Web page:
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Handbook of the Spontaneous Other: Reviewed by Blake Andrews


Book Review Handbook of the Spontaneous Other Artists book by Aikaterini Gegisian Reviewed by Blake Andrews In Handbook of the Spontaneous Other, Aikaterini Gegisian brings together a diverse range of found photographic material produced in Western Europe and the USA during the 1960s and 1970s.

Handbook of the Spontaneous Other
By Aikaterini Gegisian.
https://www.photoeye.com/bookstore/citation.cfm?catalog=ZJ157
Handbook of the Spontaneous Other  
Artists book by Aikaterini Gegisian

Mack, London, 2020. 
144 pp., color illustrations, 6¾x9½".

Collage might be considered the unintentional language of the Internet era. Anyone who has jumped from one site to another, or thumbed through an Instagram feed that melds thousands of authors into one stream, or shuffled around a computer screen with six windows open at once, has experienced a chance form of digital bricolage. Authorship takes a back seat to interaction, boundaries assume a primary role, and raw material converges in unexpected ways to create new entities, which are in turn recollaged.

That reality will be quite comfortable to the younger generations. But for Gen-Xers, such as Greek-Armenian artist Aikaterini Gegisian (and, full disclosure, yours truly), caught between the new digital world and earlier models, the collaging instinct convolutes, with traces of physicality lingering in the digital margins. Gegisian is a creator of many stripes — sculptor, filmmaker, videographer, and sound artist, to name just a few. Regardless of medium, collage is a recurring element. In her approach to photography it assumes an old-school cloak of the tangible. Her recent monograph Handbook Of The Spontaneous Other (Mack, 2020) collects fifty-nine such collages into a tidy yellow book.

Handbook of the Spontaneous OtherBy Aikaterini Gegisian.

Gegisian’s source material is taken from the mass culture of the 1960s and 1970s Western world: snapshots, magazines, postcards, advertisements, and brochures — interstitial fabric of consumer society. Her combinations tend to be minimalist, incorporating just a handful of images into each piece, sometimes as few as two. She is also reserved in her mediation. You won’t find crazy scissor cuts or precision outlines here. Instead, the collages tend toward blocky and static, the emphasis on the basic interaction of forms. What does this photo look like near this one? Or this one?

The Handbook of Spontaneous Other is color-coded (reminiscent of another recent Mack publication Omaha Sketchbook). There are nine broad sections, each roughly grouped by hue The whole rainbow is bookended by a light section in the beginning and black at the end. Within each part, the colors shift slightly from one page to the next to accommodate the collages, which are loosely sequenced to complement the colors. But the correspondence is loose and inexact, as collage tends to be.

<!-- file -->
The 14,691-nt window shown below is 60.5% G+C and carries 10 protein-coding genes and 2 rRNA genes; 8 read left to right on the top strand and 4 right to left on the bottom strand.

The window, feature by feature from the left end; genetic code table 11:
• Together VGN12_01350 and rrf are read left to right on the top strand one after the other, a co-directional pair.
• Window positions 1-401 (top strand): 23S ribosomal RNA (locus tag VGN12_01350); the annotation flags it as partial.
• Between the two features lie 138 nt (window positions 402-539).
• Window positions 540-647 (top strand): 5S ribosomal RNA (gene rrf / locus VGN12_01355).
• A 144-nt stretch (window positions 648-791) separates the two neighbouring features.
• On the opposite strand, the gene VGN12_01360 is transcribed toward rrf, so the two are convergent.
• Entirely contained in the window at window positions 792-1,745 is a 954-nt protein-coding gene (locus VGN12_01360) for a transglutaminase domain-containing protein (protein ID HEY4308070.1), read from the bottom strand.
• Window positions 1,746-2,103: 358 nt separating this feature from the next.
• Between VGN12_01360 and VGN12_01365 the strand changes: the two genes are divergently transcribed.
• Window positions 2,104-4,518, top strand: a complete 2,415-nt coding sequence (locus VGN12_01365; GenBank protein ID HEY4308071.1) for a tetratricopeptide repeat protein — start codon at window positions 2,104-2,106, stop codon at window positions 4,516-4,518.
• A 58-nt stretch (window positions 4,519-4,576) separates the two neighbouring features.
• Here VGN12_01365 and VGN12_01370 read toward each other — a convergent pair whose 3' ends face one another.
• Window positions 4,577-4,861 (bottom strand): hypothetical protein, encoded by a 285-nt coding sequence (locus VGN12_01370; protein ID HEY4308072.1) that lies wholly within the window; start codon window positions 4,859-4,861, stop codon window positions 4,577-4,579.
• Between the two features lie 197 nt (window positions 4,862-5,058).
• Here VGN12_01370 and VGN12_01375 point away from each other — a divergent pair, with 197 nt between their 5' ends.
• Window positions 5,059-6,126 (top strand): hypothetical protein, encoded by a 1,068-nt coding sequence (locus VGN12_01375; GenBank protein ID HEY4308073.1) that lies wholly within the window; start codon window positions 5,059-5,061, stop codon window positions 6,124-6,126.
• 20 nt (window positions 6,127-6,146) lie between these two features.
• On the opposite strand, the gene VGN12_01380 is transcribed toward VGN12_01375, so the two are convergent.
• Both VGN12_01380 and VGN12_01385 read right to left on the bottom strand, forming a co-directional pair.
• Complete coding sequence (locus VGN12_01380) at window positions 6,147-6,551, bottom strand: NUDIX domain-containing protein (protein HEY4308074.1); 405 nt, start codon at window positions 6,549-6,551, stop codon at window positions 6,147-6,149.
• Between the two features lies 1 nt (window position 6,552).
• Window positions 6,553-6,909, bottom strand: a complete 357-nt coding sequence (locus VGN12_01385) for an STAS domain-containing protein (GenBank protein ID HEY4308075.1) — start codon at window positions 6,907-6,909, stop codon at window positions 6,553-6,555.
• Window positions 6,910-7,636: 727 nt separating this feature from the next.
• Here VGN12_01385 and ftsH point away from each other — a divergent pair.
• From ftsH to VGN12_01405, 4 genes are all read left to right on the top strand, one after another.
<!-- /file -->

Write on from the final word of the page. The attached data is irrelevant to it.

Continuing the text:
Handbook of the Spontaneous OtherBy Aikaterini Gegisian.
What does it look like in reality? Well, for one, there’s a whole lot of porn involved. X-rated photos appear in perhaps a third of the book’s images. As anyone who has browsed an adult magazine knows, the human body is capable of surprisingly expansive twists and gyrations. Collage them next to, say, a cactus or a sea anemone, and you generate intriguing possibilities. But prudes needn’t worry; any original lascivious edge is stripped away by Gegisian’s reappropriation. These images are about as titillating as a granite boulder.

Handbook of the Spontaneous OtherBy Aikaterini Gegisian.
Some of Gegisian’s combinations are perhaps too facile to generate energy. They are merely X near Y and not much more. And when these diptychs are run through the book gutter they fall even flatter. But that is a small gripe within the greater context of the book, which contains enough strong imagery to overcome its minor faults.

Gegisian is a deft colorist with a sharp eye for chance composition. Aesthetically her photos are pleasing enough, although perhaps not in the league of John Stezaker or Joseph Mills. But in the end that’s just fine, because Gegisian’s creations are meant more as political commentary than graphic statements. For Gegisian, photographs represent elements of national identity, both in production and consumption. They signify the unconscious visual codes that inform pop culture — a layer of media that is especially dominant in the Western world, but seeps into the rest of the world. By collaging these images in new and surprising ways, Gegisian emasculates their original intent, regenerating their motifs as “The Spontaneous Other,” which is, according to Mack’s description, “a notion of the self and of pleasure that exists beyond the confines of popular culture and its dominant modes of representation.”

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Handbook of the Spontaneous OtherBy Aikaterini Gegisian.
Handbook of the Spontaneous OtherBy Aikaterini Gegisian.


Blake Andrews is a photographer based in Eugene, OR. He writes about photography at blakeandrews.blogspot.com.

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